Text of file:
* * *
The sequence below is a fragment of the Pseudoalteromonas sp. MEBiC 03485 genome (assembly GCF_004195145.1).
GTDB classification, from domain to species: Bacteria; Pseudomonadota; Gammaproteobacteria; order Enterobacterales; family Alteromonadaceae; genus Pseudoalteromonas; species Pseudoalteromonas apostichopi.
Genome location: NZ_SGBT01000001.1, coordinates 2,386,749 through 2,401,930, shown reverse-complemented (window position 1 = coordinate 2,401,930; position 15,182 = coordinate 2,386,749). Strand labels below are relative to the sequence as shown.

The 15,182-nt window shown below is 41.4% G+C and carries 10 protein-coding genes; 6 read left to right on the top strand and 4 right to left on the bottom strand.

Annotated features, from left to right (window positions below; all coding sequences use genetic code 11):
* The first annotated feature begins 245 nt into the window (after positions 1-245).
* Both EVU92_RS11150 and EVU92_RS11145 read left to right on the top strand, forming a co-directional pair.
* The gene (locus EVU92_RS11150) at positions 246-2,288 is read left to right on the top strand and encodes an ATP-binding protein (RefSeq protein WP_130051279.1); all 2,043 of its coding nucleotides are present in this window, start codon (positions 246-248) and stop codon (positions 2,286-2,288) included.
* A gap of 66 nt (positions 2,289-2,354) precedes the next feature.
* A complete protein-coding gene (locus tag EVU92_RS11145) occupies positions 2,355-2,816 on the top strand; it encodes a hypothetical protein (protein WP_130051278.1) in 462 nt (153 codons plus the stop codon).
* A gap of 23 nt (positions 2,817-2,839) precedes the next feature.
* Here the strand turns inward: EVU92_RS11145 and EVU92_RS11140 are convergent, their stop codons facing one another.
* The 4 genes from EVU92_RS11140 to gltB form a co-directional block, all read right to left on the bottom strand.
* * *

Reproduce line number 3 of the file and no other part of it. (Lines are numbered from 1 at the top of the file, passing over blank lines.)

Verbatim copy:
Genome location: NZ_SGBT01000001.1, coordinates 2,386,749 through 2,401,930, shown reverse-complemented (window position 1 = coordinate 2,401,930; position 15,182 = coordinate 2,386,749). Strand labels below are relative to the sequence as shown.